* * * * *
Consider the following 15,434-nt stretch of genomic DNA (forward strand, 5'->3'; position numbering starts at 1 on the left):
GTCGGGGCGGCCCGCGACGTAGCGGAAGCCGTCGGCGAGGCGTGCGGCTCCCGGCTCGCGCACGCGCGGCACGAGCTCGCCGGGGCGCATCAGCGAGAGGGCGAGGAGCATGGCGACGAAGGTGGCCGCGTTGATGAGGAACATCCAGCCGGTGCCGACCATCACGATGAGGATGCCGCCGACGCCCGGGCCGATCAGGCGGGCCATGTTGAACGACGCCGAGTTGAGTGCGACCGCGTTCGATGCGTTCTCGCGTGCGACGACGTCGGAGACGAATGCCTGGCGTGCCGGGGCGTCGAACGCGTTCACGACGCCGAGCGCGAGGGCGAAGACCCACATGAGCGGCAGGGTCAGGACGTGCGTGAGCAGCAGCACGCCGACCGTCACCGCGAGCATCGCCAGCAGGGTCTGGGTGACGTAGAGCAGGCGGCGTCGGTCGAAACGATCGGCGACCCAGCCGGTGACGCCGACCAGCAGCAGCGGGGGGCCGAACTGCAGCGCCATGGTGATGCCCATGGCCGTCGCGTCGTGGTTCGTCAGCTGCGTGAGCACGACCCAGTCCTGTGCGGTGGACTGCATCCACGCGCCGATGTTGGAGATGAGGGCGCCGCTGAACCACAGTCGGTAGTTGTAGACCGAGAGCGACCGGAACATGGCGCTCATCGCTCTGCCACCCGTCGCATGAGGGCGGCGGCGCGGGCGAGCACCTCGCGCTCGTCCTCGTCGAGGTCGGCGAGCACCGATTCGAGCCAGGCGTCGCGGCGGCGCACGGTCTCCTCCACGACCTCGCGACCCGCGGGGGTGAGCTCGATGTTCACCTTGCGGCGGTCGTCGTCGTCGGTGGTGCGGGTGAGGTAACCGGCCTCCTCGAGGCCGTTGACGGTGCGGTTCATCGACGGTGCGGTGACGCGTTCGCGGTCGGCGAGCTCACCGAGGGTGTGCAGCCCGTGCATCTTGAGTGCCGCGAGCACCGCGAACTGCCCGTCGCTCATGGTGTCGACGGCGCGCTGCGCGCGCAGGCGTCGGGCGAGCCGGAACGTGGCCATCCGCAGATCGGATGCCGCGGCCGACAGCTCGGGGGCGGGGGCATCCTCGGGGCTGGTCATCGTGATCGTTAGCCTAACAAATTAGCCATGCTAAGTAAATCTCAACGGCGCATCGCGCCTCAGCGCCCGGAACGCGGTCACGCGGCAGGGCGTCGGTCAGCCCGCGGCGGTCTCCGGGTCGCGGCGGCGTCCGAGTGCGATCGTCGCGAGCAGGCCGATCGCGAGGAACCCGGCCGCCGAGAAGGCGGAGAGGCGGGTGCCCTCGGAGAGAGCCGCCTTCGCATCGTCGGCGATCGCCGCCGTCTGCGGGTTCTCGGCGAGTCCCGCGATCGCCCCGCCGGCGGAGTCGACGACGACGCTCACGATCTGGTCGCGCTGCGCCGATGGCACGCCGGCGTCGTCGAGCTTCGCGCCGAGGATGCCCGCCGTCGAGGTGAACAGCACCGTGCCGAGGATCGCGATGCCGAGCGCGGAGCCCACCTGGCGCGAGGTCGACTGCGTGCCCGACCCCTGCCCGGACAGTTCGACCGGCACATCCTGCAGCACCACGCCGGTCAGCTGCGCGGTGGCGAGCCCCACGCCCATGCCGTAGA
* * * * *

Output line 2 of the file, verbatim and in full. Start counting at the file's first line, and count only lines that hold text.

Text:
GTCGGGGCGGCCCGCGACGTAGCGGAAGCCGTCGGCGAGGCGTGCGGCTCCCGGCTCGCGCACGCGCGGCACGAGCTCGCCGGGGCGCATCAGCGAGAGGGCGAGGAGCATGGCGACGAAGGTGGCCGCGTTGATGAGGAACATCCAGCCGGTGCCGACCATCACGATGAGGATGCCGCCGACGCCCGGGCCGATCAGGCGGGCCATGTTGAACGACGCCGAGTTGAGTGCGACCGCGTTCGATGCGTTCTCGCGTGCGACGACGTCGGAGACGAATGCCTGGCGTGCCGGGGCGTCGAACGCGTTCACGACGCCGAGCGCGAGGGCGAAGACCCACATGAGCGGCAGGGTCAGGACGTGCGTGAGCAGCAGCACGCCGACCGTCACCGCGAGCATCGCCAGCAGGGTCTGGGTGACGTAGAGCAGGCGGCGTCGGTCGAAACGATCGGCGACCCAGCCGGTGACGCCGACCAGCAGCAGCGGGGGGCCGAACTGCAGCGCCATGGTGATGCCCATGGCCGTCGCGTCGTGGTTCGTCAGCTGCGTGAGCACGACCCAGTCCTGTGCGGTGGACTGCATCCACGCGCCGATGTTGGAGATGAGGGCGCCGCTGAACCACAGTCGGTAGTTGTAGACCGAGAGCGACCGGAACATGGCGCTCATCGCTCTGCCACCCGTCGCATGAGGGCGGCGGCGCGGGCGAGCACCTCGCGCTCGTCCTCGTCGAGGTCGGCGAGCACCGATTCGAGCCAGGCGTCGCGGCGGCGCACGGTCTCCTCCACGACCTCGCGACCCGCGGGGGTGAGCTCGATGTTCACCTTGCGGCGGTCGTCGTCGTCGGTGGTGCGGGTGAGGTAACCGGCCTCCTCGAGGCCGTTGACGGTGCGGTTCATCGACGGTGCGGTGACGCGTTCGCGGTCGGCGAGCTCACCGAGGGTGTGCAGCCCGTGCATCTTGAGTGCCGCGAGCACCGCGAACTGCCCGTCGCTCATGGTGTCGACGGCGCGCTGCGCGCGCAGGCGTCGGGCGAGCCGGAACGTGGCCATCCGCAGATCGGATGCCGCGGCCGACAGCTCGGGGGCGGGGGCATCCTCGGGGCTGGTCATCGTGATCGTTAGCCTAACAAATTAGCCATGCTAAGTAAATCTCAACGGCGCATCGCGCCTCAGCGCCCGGAACGCGGTCACGCGGCAGGGCGTCGGTCAGCCCGCGGCGGTCTCCGGGTCGCGGCGGCGTCCGAGTGCGATCGTCGCGAGCAGGCCGATCGCGAGGAACCCGGCCGCCGAGAAGGCGGAGAGGCGGGTGCCCTCGGAGAGAGCCGCCTTCGCATCGTCGGCGATCGCCGCCGTCTGCGGGTTCTCGGCGAGTCCCGCGATCGCCCCGCCGGCGGAGTCGACGACGACGCTCACGATCTGGTCGCGCTGCGCCGATGGCACGCCGGCGTCGTCGAGCTTCGCGCCGAGGATGCCCGCCGTCGAGGTGAACAGCACCGTGCCGAGGATCGCGATGCCGAGCGCGGAGCCCACCTGGCGCGAGGTCGACTGCGTGCCCGACCCCTGCCCGGACAGTTCGACCGGCACATCCTGCAGCACCACGCCGGTCAGCTGCGCGGTGGCGAGCCCCACGCCCATGCCGTAGA